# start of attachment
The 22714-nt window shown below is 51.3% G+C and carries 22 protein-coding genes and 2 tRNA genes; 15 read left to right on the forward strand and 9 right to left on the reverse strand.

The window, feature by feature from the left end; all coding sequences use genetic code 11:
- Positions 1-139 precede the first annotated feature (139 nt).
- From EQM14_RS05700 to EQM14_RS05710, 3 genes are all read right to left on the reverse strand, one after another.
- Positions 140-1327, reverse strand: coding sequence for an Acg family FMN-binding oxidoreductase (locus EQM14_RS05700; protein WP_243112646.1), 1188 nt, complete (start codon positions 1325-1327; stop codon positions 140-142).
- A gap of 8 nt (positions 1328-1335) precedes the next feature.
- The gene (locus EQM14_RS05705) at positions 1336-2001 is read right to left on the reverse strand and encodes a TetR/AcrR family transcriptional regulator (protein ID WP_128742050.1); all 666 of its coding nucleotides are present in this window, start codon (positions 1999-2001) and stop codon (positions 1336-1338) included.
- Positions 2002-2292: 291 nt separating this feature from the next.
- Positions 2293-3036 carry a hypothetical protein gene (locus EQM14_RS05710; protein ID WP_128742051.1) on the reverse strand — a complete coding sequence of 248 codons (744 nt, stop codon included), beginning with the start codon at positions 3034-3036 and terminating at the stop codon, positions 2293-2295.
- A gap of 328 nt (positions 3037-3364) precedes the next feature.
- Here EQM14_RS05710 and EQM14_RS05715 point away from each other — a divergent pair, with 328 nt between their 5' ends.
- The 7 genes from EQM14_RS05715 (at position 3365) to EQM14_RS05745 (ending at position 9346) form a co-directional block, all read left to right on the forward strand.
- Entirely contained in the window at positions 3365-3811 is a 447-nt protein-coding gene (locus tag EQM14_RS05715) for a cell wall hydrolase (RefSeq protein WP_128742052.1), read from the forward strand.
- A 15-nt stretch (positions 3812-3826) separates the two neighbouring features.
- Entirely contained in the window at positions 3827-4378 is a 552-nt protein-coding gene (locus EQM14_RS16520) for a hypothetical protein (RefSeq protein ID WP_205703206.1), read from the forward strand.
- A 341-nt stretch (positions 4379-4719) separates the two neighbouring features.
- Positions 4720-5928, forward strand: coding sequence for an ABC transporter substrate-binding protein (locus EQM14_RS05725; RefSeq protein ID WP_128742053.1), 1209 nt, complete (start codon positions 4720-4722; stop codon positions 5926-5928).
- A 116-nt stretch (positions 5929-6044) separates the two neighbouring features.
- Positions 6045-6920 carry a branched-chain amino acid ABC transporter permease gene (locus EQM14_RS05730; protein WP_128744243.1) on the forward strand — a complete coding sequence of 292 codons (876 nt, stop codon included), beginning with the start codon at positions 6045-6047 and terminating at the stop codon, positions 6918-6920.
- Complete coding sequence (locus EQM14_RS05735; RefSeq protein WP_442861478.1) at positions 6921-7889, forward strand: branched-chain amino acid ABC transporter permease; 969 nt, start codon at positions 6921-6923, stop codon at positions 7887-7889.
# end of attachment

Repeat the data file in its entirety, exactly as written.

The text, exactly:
The 22714-nt window shown below is 51.3% G+C and carries 22 protein-coding genes and 2 tRNA genes; 15 read left to right on the forward strand and 9 right to left on the reverse strand.

The window, feature by feature from the left end; all coding sequences use genetic code 11:
- Positions 1-139 precede the first annotated feature (139 nt).
- From EQM14_RS05700 to EQM14_RS05710, 3 genes are all read right to left on the reverse strand, one after another.
- Positions 140-1327, reverse strand: coding sequence for an Acg family FMN-binding oxidoreductase (locus EQM14_RS05700; protein WP_243112646.1), 1188 nt, complete (start codon positions 1325-1327; stop codon positions 140-142).
- A gap of 8 nt (positions 1328-1335) precedes the next feature.
- The gene (locus EQM14_RS05705) at positions 1336-2001 is read right to left on the reverse strand and encodes a TetR/AcrR family transcriptional regulator (protein ID WP_128742050.1); all 666 of its coding nucleotides are present in this window, start codon (positions 1999-2001) and stop codon (positions 1336-1338) included.
- Positions 2002-2292: 291 nt separating this feature from the next.
- Positions 2293-3036 carry a hypothetical protein gene (locus EQM14_RS05710; protein ID WP_128742051.1) on the reverse strand — a complete coding sequence of 248 codons (744 nt, stop codon included), beginning with the start codon at positions 3034-3036 and terminating at the stop codon, positions 2293-2295.
- A gap of 328 nt (positions 3037-3364) precedes the next feature.
- Here EQM14_RS05710 and EQM14_RS05715 point away from each other — a divergent pair, with 328 nt between their 5' ends.
- The 7 genes from EQM14_RS05715 (at position 3365) to EQM14_RS05745 (ending at position 9346) form a co-directional block, all read left to right on the forward strand.
- Entirely contained in the window at positions 3365-3811 is a 447-nt protein-coding gene (locus tag EQM14_RS05715) for a cell wall hydrolase (RefSeq protein WP_128742052.1), read from the forward strand.
- A 15-nt stretch (positions 3812-3826) separates the two neighbouring features.
- Entirely contained in the window at positions 3827-4378 is a 552-nt protein-coding gene (locus EQM14_RS16520) for a hypothetical protein (RefSeq protein ID WP_205703206.1), read from the forward strand.
- A 341-nt stretch (positions 4379-4719) separates the two neighbouring features.
- Positions 4720-5928, forward strand: coding sequence for an ABC transporter substrate-binding protein (locus EQM14_RS05725; RefSeq protein ID WP_128742053.1), 1209 nt, complete (start codon positions 4720-4722; stop codon positions 5926-5928).
- A 116-nt stretch (positions 5929-6044) separates the two neighbouring features.
- Positions 6045-6920 carry a branched-chain amino acid ABC transporter permease gene (locus EQM14_RS05730; protein WP_128744243.1) on the forward strand — a complete coding sequence of 292 codons (876 nt, stop codon included), beginning with the start codon at positions 6045-6047 and terminating at the stop codon, positions 6918-6920.
- Complete coding sequence (locus EQM14_RS05735; RefSeq protein WP_442861478.1) at positions 6921-7889, forward strand: branched-chain amino acid ABC transporter permease; 969 nt, start codon at positions 6921-6923, stop codon at positions 7887-7889.